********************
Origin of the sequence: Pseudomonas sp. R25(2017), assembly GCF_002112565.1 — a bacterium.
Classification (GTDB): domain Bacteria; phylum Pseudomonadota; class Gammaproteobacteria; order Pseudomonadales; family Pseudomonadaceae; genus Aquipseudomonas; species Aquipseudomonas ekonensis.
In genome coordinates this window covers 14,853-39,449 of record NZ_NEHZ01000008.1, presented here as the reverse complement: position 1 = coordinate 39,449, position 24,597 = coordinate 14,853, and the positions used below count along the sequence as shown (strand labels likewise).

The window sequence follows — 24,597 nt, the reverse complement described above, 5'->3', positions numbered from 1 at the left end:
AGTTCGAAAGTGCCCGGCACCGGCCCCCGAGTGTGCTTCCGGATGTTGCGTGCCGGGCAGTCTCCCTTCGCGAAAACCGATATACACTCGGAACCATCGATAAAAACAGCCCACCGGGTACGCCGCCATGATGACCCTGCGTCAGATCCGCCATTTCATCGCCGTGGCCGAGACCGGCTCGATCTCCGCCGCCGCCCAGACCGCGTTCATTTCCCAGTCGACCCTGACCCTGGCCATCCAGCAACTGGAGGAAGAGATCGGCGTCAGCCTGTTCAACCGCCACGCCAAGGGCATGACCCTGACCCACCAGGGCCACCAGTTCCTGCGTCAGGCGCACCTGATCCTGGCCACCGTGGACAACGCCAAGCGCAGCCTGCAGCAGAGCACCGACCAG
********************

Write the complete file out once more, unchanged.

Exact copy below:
Origin of the sequence: Pseudomonas sp. R25(2017), assembly GCF_002112565.1 — a bacterium.
Classification (GTDB): domain Bacteria; phylum Pseudomonadota; class Gammaproteobacteria; order Pseudomonadales; family Pseudomonadaceae; genus Aquipseudomonas; species Aquipseudomonas ekonensis.
In genome coordinates this window covers 14,853-39,449 of record NZ_NEHZ01000008.1, presented here as the reverse complement: position 1 = coordinate 39,449, position 24,597 = coordinate 14,853, and the positions used below count along the sequence as shown (strand labels likewise).

The window sequence follows — 24,597 nt, the reverse complement described above, 5'->3', positions numbered from 1 at the left end:
AGTTCGAAAGTGCCCGGCACCGGCCCCCGAGTGTGCTTCCGGATGTTGCGTGCCGGGCAGTCTCCCTTCGCGAAAACCGATATACACTCGGAACCATCGATAAAAACAGCCCACCGGGTACGCCGCCATGATGACCCTGCGTCAGATCCGCCATTTCATCGCCGTGGCCGAGACCGGCTCGATCTCCGCCGCCGCCCAGACCGCGTTCATTTCCCAGTCGACCCTGACCCTGGCCATCCAGCAACTGGAGGAAGAGATCGGCGTCAGCCTGTTCAACCGCCACGCCAAGGGCATGACCCTGACCCACCAGGGCCACCAGTTCCTGCGTCAGGCGCACCTGATCCTGGCCACCGTGGACAACGCCAAGCGCAGCCTGCAGCAGAGCACCGACCAG